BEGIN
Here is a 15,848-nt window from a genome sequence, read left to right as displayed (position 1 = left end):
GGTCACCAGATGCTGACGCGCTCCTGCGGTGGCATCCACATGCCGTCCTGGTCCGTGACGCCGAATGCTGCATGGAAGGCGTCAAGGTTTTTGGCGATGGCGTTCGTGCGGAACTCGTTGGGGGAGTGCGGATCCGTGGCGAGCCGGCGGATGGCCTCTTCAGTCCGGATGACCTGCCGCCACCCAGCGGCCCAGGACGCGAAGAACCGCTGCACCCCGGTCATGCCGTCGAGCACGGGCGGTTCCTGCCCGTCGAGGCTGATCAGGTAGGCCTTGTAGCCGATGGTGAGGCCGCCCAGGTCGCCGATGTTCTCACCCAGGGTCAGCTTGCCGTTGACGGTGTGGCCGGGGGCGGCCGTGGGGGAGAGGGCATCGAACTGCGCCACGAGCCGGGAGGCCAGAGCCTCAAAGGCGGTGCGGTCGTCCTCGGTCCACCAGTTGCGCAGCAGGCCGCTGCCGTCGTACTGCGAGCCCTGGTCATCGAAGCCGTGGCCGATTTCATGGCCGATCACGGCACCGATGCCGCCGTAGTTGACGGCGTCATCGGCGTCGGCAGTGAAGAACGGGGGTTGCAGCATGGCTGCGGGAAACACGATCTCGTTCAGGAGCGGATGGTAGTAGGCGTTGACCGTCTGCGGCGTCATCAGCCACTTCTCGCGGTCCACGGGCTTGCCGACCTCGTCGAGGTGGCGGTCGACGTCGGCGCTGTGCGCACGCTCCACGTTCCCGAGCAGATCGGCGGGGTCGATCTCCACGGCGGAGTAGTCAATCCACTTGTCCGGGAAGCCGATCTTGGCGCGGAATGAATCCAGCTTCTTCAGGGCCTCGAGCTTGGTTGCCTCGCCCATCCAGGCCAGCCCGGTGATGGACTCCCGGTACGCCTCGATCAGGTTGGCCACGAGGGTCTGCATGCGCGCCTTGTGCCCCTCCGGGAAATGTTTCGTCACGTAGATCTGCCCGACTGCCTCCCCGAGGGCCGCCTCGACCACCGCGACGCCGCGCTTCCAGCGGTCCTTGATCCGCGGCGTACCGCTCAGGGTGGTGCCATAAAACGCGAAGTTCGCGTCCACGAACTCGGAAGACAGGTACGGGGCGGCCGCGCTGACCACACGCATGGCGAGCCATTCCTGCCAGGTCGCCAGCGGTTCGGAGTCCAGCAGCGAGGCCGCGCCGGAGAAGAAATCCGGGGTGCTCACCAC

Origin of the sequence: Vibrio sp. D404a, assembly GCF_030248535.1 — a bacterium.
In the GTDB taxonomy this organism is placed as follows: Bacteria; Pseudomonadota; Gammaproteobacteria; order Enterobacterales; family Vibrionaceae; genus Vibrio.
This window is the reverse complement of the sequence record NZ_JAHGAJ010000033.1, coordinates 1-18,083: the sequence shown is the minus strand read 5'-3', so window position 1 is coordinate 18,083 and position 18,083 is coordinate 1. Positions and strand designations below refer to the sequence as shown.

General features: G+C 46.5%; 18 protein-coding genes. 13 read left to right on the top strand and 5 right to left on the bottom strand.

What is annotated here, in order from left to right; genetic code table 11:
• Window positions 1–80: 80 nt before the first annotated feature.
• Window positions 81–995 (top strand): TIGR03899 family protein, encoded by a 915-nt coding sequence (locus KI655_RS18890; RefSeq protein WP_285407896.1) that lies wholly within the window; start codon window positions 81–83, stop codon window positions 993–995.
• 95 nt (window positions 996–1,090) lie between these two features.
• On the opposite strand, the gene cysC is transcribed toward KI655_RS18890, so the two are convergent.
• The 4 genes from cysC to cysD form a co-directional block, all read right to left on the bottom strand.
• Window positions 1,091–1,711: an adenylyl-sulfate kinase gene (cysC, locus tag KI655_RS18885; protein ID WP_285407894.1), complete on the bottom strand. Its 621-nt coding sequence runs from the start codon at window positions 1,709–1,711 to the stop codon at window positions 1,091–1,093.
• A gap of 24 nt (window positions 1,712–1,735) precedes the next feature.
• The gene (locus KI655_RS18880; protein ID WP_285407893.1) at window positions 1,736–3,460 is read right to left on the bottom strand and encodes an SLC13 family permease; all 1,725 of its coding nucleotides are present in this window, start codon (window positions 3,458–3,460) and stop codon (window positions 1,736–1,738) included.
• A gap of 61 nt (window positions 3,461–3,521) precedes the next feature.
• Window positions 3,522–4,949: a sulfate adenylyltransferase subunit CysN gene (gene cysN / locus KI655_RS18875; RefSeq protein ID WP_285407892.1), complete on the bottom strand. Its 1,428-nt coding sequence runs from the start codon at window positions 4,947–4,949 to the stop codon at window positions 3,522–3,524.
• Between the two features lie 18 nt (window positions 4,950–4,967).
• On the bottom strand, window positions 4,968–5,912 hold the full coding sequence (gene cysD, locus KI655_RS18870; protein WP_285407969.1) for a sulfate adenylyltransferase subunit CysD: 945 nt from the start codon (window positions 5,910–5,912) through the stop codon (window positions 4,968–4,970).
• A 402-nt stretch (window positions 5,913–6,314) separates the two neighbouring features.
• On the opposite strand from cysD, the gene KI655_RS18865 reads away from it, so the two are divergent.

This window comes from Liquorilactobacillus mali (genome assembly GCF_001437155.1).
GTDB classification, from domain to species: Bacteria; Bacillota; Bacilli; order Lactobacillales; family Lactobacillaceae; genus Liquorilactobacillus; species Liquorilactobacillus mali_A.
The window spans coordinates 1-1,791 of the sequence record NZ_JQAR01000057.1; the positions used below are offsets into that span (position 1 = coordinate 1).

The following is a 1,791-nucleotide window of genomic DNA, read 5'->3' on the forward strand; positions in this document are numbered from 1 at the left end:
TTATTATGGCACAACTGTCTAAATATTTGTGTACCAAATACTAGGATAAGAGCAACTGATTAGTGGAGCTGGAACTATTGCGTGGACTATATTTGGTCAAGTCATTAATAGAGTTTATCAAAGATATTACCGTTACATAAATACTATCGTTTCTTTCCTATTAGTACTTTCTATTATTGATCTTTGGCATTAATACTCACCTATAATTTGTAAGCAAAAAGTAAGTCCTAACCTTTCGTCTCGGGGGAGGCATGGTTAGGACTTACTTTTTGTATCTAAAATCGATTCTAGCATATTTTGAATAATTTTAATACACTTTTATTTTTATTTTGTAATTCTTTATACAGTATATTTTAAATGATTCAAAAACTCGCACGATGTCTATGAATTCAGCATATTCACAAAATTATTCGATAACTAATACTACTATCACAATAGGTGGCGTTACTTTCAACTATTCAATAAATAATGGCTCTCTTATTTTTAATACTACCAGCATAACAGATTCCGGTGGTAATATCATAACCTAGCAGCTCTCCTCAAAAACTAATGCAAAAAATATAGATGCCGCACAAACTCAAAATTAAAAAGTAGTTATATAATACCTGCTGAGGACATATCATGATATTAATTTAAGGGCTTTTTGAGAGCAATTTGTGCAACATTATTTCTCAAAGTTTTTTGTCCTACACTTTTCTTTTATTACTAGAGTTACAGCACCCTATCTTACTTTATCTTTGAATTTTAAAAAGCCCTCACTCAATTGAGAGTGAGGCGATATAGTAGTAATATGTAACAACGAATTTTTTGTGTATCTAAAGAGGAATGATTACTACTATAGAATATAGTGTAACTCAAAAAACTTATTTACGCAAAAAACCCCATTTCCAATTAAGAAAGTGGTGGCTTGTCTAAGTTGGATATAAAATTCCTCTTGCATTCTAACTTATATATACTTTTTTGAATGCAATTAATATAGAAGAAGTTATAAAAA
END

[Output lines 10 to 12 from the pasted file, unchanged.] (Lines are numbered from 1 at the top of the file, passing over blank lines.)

• 95 nt (window positions 996–1,090) lie between these two features.
• On the opposite strand, the gene cysC is transcribed toward KI655_RS18890, so the two are convergent.
• The 4 genes from cysC to cysD form a co-directional block, all read right to left on the bottom strand.